The fluid inclusions in sedimentary and diagenetic halite from the Sedom diapir have been studied in 12 rock salt specimens composed of halite (97%), anhydrite (2%), and terrigenous material (1%). Bromine content of the rocks varies from 0.010 to 0.021%. Brine inclusions in sedimentary halite are characterized by low concentrations of sulfate ions. Major ions (in g/l) are: potassium-16.7 to 45.1: magnesium-61.5 to 77.6; sulfate ion-5.8 to 17.4; calcium-0.5 to 0.7. Sylvite daughter-crystals are typical for these inclusions. Fluid inclusion homogenization temperatures vary from 46 to 57 °C and the value of gas-saturation of solutions is very low (about 1 ml/l). The results provide evidence for the possible precipitation of sylvite in a shallow Pliocene basin whose waters were heated up to 60 °C. The inclusions in diagenetic halite are liquid, with a gas phase, and sometimes daughter-crystals of sylvite. The major ion composition (in g/l) of solutions is: potassium-12.5 to 22.7; magnesium-51.8 to 75.7; calcium-0.7 to 0.9; sulfate ion-4.1 to 26.8. CaCl2 was not found. The fluid inclusion homogenization temperatures varied from 52 to 73 °C. The study shows that the original seawaters of Na-K-Mg-SO4-Cl composition changed their chemical type to Na-K-Mg-Ca-Cl-SO4 composition already at the stage of halite precipitation. Hydrothermal interaction between seawater and hot basalt in the late Pliocene-early Pleistocene basin is considered to be the process responsible for the metamorphosis of marine waters.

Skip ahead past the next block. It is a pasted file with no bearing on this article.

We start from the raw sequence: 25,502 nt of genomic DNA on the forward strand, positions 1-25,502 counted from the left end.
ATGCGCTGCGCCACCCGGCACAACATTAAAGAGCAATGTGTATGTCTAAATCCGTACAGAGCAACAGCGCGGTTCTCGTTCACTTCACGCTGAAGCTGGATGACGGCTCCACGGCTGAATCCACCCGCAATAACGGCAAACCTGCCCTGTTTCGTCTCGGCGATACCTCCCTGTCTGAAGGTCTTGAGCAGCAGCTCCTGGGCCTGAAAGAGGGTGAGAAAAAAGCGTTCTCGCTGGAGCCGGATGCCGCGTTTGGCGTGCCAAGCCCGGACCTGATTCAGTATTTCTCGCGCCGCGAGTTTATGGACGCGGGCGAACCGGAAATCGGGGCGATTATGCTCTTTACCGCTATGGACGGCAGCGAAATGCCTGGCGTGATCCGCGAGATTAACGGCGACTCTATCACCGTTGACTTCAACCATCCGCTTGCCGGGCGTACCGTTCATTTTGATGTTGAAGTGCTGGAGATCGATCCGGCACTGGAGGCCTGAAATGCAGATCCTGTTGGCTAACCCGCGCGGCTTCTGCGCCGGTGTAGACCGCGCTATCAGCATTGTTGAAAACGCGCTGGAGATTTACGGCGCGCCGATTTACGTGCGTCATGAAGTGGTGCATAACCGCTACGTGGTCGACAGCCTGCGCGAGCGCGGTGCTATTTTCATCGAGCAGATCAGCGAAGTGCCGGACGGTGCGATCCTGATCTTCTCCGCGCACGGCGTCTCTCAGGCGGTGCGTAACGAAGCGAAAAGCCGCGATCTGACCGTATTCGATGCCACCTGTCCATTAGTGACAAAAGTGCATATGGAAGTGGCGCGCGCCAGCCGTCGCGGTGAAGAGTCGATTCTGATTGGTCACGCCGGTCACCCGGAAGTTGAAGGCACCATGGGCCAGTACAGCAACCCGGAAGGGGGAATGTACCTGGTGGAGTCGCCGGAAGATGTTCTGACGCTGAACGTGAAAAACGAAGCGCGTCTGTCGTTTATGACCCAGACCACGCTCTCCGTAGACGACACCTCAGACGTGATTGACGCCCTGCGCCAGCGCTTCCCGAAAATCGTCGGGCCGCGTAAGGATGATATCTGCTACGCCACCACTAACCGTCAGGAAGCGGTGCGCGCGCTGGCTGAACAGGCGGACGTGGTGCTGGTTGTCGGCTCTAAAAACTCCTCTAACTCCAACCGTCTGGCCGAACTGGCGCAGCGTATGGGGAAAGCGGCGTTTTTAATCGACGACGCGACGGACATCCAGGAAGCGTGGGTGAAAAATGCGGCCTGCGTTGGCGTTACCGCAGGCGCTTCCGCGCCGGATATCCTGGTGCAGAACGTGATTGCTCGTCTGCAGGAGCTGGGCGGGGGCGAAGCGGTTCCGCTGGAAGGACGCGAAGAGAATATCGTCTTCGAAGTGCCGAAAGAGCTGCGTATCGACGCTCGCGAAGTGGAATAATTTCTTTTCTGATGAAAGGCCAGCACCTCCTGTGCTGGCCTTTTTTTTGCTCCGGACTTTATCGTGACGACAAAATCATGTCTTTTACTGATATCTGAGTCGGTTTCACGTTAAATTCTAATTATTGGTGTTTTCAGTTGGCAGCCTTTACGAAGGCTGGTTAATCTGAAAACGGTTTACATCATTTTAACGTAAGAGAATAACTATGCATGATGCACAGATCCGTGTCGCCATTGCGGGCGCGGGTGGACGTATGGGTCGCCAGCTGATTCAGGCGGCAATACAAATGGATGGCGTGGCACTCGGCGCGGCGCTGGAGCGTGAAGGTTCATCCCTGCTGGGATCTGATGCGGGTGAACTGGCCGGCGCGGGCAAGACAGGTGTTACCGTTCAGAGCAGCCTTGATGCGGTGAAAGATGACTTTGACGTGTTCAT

|Number of pages||9|
|Journal||Israel Journal of Earth Sciences|
|State||Published - 1 Dec 1999|
ASJC Scopus subject areas
- Earth and Planetary Sciences (all)